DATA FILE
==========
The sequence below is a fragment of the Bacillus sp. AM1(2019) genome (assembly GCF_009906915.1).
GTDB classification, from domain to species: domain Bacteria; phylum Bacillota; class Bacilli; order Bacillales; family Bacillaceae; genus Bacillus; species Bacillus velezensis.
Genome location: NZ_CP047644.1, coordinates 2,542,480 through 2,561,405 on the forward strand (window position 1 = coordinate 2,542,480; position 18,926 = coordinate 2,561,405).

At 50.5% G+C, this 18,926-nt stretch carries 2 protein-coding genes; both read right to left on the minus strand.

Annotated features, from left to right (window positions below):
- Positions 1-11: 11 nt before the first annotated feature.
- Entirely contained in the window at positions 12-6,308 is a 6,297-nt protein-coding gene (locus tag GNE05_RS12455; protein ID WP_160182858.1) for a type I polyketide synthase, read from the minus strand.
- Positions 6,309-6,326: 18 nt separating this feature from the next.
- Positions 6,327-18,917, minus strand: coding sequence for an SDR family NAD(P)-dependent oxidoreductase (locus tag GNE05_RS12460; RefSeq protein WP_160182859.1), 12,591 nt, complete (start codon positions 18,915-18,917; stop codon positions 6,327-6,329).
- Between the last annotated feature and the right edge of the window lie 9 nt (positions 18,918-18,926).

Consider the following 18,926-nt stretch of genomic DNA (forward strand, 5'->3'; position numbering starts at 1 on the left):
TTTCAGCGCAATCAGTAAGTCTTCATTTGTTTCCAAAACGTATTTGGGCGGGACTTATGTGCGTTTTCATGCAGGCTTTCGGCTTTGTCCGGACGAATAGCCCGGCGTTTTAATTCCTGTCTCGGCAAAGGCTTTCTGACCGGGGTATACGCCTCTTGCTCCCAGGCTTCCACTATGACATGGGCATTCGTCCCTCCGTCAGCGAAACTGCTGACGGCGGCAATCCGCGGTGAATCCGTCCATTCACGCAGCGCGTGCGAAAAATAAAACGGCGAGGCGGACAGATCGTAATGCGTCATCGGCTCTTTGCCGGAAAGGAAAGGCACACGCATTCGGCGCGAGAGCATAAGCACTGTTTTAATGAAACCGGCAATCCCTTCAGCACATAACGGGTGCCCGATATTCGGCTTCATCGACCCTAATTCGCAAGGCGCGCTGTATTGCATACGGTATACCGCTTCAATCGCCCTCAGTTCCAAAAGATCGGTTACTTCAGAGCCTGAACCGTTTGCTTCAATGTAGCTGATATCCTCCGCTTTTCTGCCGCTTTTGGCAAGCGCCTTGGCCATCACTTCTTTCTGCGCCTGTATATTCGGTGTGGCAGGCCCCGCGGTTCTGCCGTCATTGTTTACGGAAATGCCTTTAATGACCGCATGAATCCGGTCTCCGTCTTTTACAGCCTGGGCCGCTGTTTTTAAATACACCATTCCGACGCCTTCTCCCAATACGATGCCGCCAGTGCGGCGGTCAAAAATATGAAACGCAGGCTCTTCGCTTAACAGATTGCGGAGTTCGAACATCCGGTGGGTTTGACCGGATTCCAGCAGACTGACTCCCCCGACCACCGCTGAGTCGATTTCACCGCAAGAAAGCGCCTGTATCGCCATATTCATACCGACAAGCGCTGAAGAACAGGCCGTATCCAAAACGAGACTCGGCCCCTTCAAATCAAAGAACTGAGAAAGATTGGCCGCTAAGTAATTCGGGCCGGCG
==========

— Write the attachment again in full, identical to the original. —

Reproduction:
The sequence below is a fragment of the Bacillus sp. AM1(2019) genome (assembly GCF_009906915.1).
GTDB classification, from domain to species: domain Bacteria; phylum Bacillota; class Bacilli; order Bacillales; family Bacillaceae; genus Bacillus; species Bacillus velezensis.
Genome location: NZ_CP047644.1, coordinates 2,542,480 through 2,561,405 on the forward strand (window position 1 = coordinate 2,542,480; position 18,926 = coordinate 2,561,405).

At 50.5% G+C, this 18,926-nt stretch carries 2 protein-coding genes; both read right to left on the minus strand.

Annotated features, from left to right (window positions below):
- Positions 1-11: 11 nt before the first annotated feature.
- Entirely contained in the window at positions 12-6,308 is a 6,297-nt protein-coding gene (locus tag GNE05_RS12455; protein ID WP_160182858.1) for a type I polyketide synthase, read from the minus strand.
- Positions 6,309-6,326: 18 nt separating this feature from the next.
- Positions 6,327-18,917, minus strand: coding sequence for an SDR family NAD(P)-dependent oxidoreductase (locus tag GNE05_RS12460; RefSeq protein WP_160182859.1), 12,591 nt, complete (start codon positions 18,915-18,917; stop codon positions 6,327-6,329).
- Between the last annotated feature and the right edge of the window lie 9 nt (positions 18,918-18,926).

Consider the following 18,926-nt stretch of genomic DNA (forward strand, 5'->3'; position numbering starts at 1 on the left):
TTTCAGCGCAATCAGTAAGTCTTCATTTGTTTCCAAAACGTATTTGGGCGGGACTTATGTGCGTTTTCATGCAGGCTTTCGGCTTTGTCCGGACGAATAGCCCGGCGTTTTAATTCCTGTCTCGGCAAAGGCTTTCTGACCGGGGTATACGCCTCTTGCTCCCAGGCTTCCACTATGACATGGGCATTCGTCCCTCCGTCAGCGAAACTGCTGACGGCGGCAATCCGCGGTGAATCCGTCCATTCACGCAGCGCGTGCGAAAAATAAAACGGCGAGGCGGACAGATCGTAATGCGTCATCGGCTCTTTGCCGGAAAGGAAAGGCACACGCATTCGGCGCGAGAGCATAAGCACTGTTTTAATGAAACCGGCAATCCCTTCAGCACATAACGGGTGCCCGATATTCGGCTTCATCGACCCTAATTCGCAAGGCGCGCTGTATTGCATACGGTATACCGCTTCAATCGCCCTCAGTTCCAAAAGATCGGTTACTTCAGAGCCTGAACCGTTTGCTTCAATGTAGCTGATATCCTCCGCTTTTCTGCCGCTTTTGGCAAGCGCCTTGGCCATCACTTCTTTCTGCGCCTGTATATTCGGTGTGGCAGGCCCCGCGGTTCTGCCGTCATTGTTTACGGAAATGCCTTTAATGACCGCATGAATCCGGTCTCCGTCTTTTACAGCCTGGGCCGCTGTTTTTAAATACACCATTCCGACGCCTTCTCCCAATACGATGCCGCCAGTGCGGCGGTCAAAAATATGAAACGCAGGCTCTTCGCTTAACAGATTGCGGAGTTCGAACATCCGGTGGGTTTGACCGGATTCCAGCAGACTGACTCCCCCGACCACCGCTGAGTCGATTTCACCGCAAGAAAGCGCCTGTATCGCCATATTCATACCGACAAGCGCTGAAGAACAGGCCGTATCCAAAACGAGACTCGGCCCCTTCAAATCAAAGAACTGAGAAAGATTGGCCGCTAAGTAATTCGGGCCGGCG